Given this perspective, the design of the original Galactic Conquest mode for the first Battlefront and its update in the second seems like necessity as much as genius. How are you supposed to compete when you have so little time, and single-player campaigns of all shapes and sizes dominate the landscape? You have all of these Star Wars assets, but how do you make a replayable experience outside of the nascent online multiplayer community that was only beginning to grow on console?

Galactic Conquest is the answer to all those questions.

A theater stage, not a sandbox

The galaxy map of Galactic Conquest.

Galactic Conquest is a turn-based, modular campaign mode. I choose a scenario set in a significant era of Star Wars conflict and drop into a star map occupied by two factions. Both factions have one, or several, capital ships they can move around the map, as well as a number of planets they currently control. Controlling a planet gives me a certain number of credits each turn, which can then be spent on temporary battle bonuses — like regenerating health — constructing a new fleet, and buying new unit types for my army’s permanent use.

I can move one capital ship in a turn, which initially feels restrictive. Reaching a single enemy planet could take three turns or more, depending on my route. Three turns in which nothing ostensibly happens, as I slowly move my proxy from one place to another.

But then I have a realization: The emptiness has a purpose. Something is happening.

Galactic Conquest is a context-generation machine. I’m not playing as an army, or even a commander. I’m playing as the march of war itself. Inevitable, trudging war, which switches from drawing battle lines across the stars to personally thumping blaster fire into Kashyyyk defenses in a moment.

A planet I leave open to attack on the razor’s edge of neutral space transforms into bait — the first step in a brilliant tactical feint. A set of white nodes that happen to be occupied by my ships turns into a blockade. Buying a bonus that drastically reduces the integrity of enemy vehicles while my forces desperately need ground support makes perfect sense, because the next time I meet my enemy I plan to do so in space.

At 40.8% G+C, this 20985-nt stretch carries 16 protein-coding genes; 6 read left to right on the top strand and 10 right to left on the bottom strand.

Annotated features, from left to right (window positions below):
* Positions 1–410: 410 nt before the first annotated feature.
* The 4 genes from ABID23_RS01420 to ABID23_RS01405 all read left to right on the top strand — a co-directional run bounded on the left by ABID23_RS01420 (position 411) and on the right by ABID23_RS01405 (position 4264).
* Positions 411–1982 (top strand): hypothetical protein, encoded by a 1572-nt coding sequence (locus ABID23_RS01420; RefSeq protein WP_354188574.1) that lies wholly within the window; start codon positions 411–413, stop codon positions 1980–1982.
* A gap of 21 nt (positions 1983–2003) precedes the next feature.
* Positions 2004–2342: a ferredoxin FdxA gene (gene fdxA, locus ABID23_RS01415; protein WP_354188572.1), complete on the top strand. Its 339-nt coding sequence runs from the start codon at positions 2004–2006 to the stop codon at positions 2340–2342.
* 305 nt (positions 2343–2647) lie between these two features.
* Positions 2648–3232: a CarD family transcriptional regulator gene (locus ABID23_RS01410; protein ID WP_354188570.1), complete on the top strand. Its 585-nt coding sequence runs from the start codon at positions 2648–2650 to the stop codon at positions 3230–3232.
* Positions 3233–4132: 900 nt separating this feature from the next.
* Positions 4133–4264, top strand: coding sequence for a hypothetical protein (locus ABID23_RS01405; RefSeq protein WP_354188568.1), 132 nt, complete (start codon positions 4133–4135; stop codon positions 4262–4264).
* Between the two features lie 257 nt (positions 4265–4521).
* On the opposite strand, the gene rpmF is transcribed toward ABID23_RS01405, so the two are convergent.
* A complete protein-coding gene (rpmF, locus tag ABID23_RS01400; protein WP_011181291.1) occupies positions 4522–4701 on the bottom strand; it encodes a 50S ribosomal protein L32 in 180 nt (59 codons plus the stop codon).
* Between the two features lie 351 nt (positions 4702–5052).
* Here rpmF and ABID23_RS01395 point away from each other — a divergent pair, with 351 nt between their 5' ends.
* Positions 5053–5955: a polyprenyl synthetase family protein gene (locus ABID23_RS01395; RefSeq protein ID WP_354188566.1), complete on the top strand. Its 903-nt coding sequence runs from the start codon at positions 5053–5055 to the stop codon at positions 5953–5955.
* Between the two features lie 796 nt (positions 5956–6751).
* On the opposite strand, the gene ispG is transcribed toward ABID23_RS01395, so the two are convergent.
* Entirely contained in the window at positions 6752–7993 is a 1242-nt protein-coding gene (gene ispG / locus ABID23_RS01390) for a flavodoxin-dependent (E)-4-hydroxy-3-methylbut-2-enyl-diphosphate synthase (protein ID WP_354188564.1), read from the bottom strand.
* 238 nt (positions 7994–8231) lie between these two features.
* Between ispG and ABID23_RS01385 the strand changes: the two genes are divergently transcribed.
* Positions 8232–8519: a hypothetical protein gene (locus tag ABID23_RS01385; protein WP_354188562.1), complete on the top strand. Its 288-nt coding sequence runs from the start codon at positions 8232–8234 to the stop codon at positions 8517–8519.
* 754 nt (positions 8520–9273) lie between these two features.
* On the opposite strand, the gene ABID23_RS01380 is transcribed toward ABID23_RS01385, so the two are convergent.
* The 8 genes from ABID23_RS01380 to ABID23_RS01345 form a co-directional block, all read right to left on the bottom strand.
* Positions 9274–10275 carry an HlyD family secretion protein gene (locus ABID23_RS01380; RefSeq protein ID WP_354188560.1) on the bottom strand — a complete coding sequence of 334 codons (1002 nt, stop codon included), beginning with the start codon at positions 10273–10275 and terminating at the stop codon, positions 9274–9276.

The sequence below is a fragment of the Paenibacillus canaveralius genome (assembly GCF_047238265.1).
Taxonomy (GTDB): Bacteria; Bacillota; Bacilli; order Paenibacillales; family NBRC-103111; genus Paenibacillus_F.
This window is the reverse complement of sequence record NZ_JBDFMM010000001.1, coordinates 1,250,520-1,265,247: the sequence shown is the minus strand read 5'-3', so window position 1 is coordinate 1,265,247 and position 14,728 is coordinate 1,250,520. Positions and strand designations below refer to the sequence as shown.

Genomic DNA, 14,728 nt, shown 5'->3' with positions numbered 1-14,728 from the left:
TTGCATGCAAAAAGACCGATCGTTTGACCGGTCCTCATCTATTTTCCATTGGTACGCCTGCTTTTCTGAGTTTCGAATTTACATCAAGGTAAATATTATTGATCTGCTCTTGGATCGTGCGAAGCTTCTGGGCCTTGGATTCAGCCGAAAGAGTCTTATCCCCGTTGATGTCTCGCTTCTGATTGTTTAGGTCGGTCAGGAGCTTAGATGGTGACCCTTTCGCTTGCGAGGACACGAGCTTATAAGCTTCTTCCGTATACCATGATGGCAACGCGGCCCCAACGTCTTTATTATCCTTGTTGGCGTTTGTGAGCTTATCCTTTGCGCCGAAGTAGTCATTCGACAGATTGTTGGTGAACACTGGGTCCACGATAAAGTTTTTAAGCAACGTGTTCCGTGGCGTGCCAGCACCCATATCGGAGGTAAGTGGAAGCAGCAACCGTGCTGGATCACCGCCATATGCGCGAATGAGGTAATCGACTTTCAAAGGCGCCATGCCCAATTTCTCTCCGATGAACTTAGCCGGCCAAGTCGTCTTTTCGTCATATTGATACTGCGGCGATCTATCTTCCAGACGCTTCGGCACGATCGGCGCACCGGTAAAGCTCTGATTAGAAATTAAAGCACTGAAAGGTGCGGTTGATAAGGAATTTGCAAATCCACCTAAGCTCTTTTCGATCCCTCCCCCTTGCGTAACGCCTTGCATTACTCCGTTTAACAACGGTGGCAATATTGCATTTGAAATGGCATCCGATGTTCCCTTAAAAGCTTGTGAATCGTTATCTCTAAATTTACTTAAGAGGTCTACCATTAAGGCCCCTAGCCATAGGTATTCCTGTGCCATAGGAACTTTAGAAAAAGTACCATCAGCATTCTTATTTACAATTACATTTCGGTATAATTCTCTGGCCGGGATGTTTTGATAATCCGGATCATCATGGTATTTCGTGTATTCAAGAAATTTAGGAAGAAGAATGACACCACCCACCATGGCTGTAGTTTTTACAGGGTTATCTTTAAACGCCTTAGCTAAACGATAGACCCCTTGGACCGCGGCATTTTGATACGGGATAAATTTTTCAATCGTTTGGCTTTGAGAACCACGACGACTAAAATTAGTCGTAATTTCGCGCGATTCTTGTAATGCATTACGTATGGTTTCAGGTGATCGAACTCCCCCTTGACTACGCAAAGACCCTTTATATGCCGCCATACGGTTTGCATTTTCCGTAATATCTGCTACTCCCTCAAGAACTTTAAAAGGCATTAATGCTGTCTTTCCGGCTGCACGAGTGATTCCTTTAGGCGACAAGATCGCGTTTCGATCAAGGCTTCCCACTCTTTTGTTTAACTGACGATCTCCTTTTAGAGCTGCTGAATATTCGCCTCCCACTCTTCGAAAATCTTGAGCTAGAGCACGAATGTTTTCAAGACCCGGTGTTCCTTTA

Descriptions of each planet are kept to basic details.

Play transitions to a typical battle view when I reach an enemy planet or encounter another capital ship. Whether in space or on the ground, me and my AI companions attempt to complete objectives under shifting circumstances, both sides deploying bonuses in a competition for survival.

The scale of these conflicts doesn’t quite compare to those in my memories, but the tangible, instantly understandable consequences remind me why I love the game. A single battle results in a divvying of credits that impacts my continued strategic moves on a galactic level. Losing a fleet is crippling, because a capital ship is a defensive measure as well as an offensive one. They are both threat and promise fulfilled.

What separates this from a typical campaign is the sheer amount of potential content left aside. My role as the Actual Embodiment of War only needs the barest of scaffolding to work effectively — any more than that strangles the conceit.

Planets get one-line descriptions, as do soldiers and bonuses. The starting point of my chosen scenario is given a 15-second explanation that frames the conflict, and I’m conveniently left alone for my remaining hours on the map.